Lucasfilm has revealed a new HTC Vive experiment called Star Wars: Trials on Tatooine, which finally lets us wield the Jedi’s iconic lightsaber. Oh, and the Millennium Falcon makes a visit.
Over the years we’ve seen a number of fan-made virtual reality Star Wars creations, and each and every time it made me hopeful for the day when VR was big enough so companies like Lucasfilm would be making their own virtual reality experiences set within incredible universes like Star Wars. That day has come.
Lucasfilm launched ILMxLab with the express goal of reinventing storytelling through real-time media. The lab has been experimenting with a range of immersive platforms, and has begun creating short experiences inside of Star War and other franchises to find out how best to utilize this new technology for storytelling.
Their latest piece, which they call a “cinematic virtual reality experiment”, is Star Wars: Trials on Tatooine, is short experience made for the HTC Vive which explores interaction more so than we’ve seen from ILMxLab’s previous pieces.
Trials of Tatooine begins, as you might expect, with the classic Star Wars theme and scrolling yellow text set against a starfield which eventually fades to a distant view of a sun peaking over the horizon of the planet of Tatooine.
Once more, in classic Star Wars style, the Millennium Falcon makes a flyby right passed my view on its descent to the surface. Here I fade down to a desert landscape inhabiting the body of a Padawan who has been training on the planet. You can see the sun setting in front of you and in that same direction the Millenium Falcon comes into view.
The ship approaches and comes in for a landing in the large opening before me. As it touches down, it lands so close that it actually towers over my head. Han Solo (not voiced by Harrison Ford, but by a fairly convincing stand-in) tells me he has a package to deliver, and down drops the ship’s ramp with R2D2 coming to greet me with its classic beeps and boops.
At this point Han says there’s an incoming TIE fighter patrol and to the left I can see the crafts approaching from the same direction as the sunset. Their classic wailing engines gets louder as they come in fast for a strafing run, landing several blaster shots on the Millennium Falcon and several right near where I’m standing. The effects here were very well done and it was a pretty awesome sight, seeing explosive lasers being fired at the ship as the TIE fighters blasted overhead.
Han asked me to look around for damage; I could see a panel now hanging loose from the Millennium Falcon with smoke and sparks shooting out. Not a good sign. The panel descended to about head-height, attached to a cylindrical strut, and from here I saw a handle which I was able to grab and pull it down the rest of the way down to the ground, revealing a mess of wires, components, and buttons.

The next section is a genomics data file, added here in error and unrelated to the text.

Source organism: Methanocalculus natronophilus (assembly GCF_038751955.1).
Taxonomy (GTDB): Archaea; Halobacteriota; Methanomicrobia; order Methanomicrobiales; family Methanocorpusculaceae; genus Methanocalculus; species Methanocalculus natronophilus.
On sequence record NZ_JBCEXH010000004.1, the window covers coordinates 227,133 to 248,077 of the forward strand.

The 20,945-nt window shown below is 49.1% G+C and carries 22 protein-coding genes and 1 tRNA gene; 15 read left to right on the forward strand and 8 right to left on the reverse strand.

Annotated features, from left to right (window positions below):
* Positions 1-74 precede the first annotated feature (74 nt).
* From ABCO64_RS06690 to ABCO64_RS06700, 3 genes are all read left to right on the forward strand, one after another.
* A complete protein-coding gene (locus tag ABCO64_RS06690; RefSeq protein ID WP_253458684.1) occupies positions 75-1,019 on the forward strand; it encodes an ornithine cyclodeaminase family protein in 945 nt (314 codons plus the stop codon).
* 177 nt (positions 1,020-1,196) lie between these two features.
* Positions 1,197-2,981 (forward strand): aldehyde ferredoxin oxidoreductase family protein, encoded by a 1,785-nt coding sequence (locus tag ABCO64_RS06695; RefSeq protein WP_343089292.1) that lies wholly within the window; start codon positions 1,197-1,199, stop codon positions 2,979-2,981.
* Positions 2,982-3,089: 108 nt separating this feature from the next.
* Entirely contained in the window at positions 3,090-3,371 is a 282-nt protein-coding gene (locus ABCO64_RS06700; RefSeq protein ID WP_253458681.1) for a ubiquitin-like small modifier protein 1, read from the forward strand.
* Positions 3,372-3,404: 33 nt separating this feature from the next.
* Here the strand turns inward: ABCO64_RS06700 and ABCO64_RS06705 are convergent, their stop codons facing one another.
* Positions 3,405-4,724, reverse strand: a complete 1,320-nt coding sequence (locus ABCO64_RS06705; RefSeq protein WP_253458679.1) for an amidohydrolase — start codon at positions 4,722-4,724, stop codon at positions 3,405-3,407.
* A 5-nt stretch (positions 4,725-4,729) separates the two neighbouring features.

Han asked me to press a red button, which I did, but that didn’t seem to work. Then a green button, but that didn’t work either. At this point the wailing cry of the TIE fighters began building once again. Han told me in a panic to simply press every button on the panel. I tapped them all quickly, which apparently did the trick as the Millennium Falcon returned fire from its turret, destroying one of the TIE fighters and leaving the just intact enough to limp away.
But that wasn’t the end of our troubles. Now it was time for an Imperial Transport to come make some trouble for us. It flew in at high speed, set down several hundred yards away behind the cover of the rocky mountain environment, and unloaded a squad of Stormtroopers. R2D2 decided this was the right time to deliver my package: a lightsaber which raised up from the the droid’s fuselage.
With the HTC Vive controller in hand, I grabbed the lightsaber as the Stormtroopers came within firing range, taking cover behind a series of boxes scattered in the space between us. Pressing the Vive’s touchpad energised the blue lightsaber with the iconic sound of the movie, including that distinct hum as I waved the weapon about. As a Padawan, I wouldn’t have time to learn how to use it, but with Stormtroopers now leveling blasters at me, my education would come through trial by fire.
I wasn’t actually close enough to swing at anyone, but I did know that I might have a chance to use the lightsaber to reflect the incoming blaster fire back at the enemies. I made the first few blocks successfully, but actually aiming the projectiles back at the enemy proved delightfully challenging. I figured it would be easy, but I had to build my technique slowly to orient my lightsaber just right for the lasers to reflect back and strike the Stormtroopers down one by one.
And just like that, I had defended the Millennium Falcon from the incoming assault, leaving Han and Chewy to liftoff from the planet’s surface and head to their next adventure.
At only about 10 minutes long, Star Wars: Trials on Tatooine was only a tease that left me wanting much, much more. If ILMxLab has their way, it sees likely we will get just that. The group says experiences like this are about learning what works and how to tell stories through immersive media like AR and VR, but their grand vision is to not only learn from such experiments, but to eventually create something that’s released widely for everyone to enjoy. Exactly what form that comes in, the lab isn’t saying just yet, but it’s clear that they’re heading in the right direction.